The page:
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Taking Exception

Taking Exception

Michael Mandelbaum misstates the dynamics and overlooks the achievements of NATO expansion.

Bruce Weinrod

In his recent American Purpose essay “Anatomy of a Blunder,” Michael Mandelbaum argues that NATO expansion was from its beginning a major foreign policy mistake, which provoked Russian hostility to the United States and the West. In this view, even the first wave of NATO expansion—the one that admitted Poland, Hungary, and the Czech Republic—was “misbegotten and dangerously counterproductive.”

But Mandelbaum’s arguments explain neither the dynamics and merits of NATO expansion nor Russian behavior in the wake of the expansions. The fact is that NATO’s expansion prevented a security vacuum in Europe, promoted regional stability, encouraged the emergence of democratic governance, and, thus, established a foundation for the entry of Central European nations into the European Union.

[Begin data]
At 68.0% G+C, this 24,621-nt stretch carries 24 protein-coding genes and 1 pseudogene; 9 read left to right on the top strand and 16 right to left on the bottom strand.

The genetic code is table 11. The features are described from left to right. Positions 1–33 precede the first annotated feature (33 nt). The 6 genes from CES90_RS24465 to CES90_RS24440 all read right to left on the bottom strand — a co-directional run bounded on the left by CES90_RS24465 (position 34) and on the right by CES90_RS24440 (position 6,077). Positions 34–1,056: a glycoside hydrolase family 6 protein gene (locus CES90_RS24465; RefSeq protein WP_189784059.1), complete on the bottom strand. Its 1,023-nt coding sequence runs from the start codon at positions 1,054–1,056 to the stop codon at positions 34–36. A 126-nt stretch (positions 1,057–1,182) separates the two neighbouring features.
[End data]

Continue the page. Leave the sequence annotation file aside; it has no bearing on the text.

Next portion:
Mandelbaum argues that post-Cold War European security could have been achieved, without NATO expansion, through the Central Europeans’ membership in either NATO’s Partnership for Peace (PFP) program or the European Union.

The PFP is a worthwhile NATO-auxiliary grouping through which NATO engages in security-related activities with many nations—but the PFP itself provides no security guarantees. Thus, a PFP-only connection between Central European nations and NATO would have resulted in a permanent security vacuum in the middle of Europe. In contrast, NATO membership expansion solidified regional stability: To join the organization, prospective members first had to resolve any outstanding intraregional territorial disputes.

For its part, the EU, in the early post-Cold War period, had no meaningful security role or capabilities. Thus, it was no surprise that gaining EU membership for security purposes was not the focus of Central European countries or, indeed, of the EU itself.

That left the NATO framework as the only realistic route to providing regional security and stability—which, in turn, allowed for the political and economic development needed for eventual EU membership. If the first-wave expansion countries had been left out, they might well have faced, as American University Professor James Goldgeier has put it, the “same insecurities and struggles that Ukraine and Georgia face” today.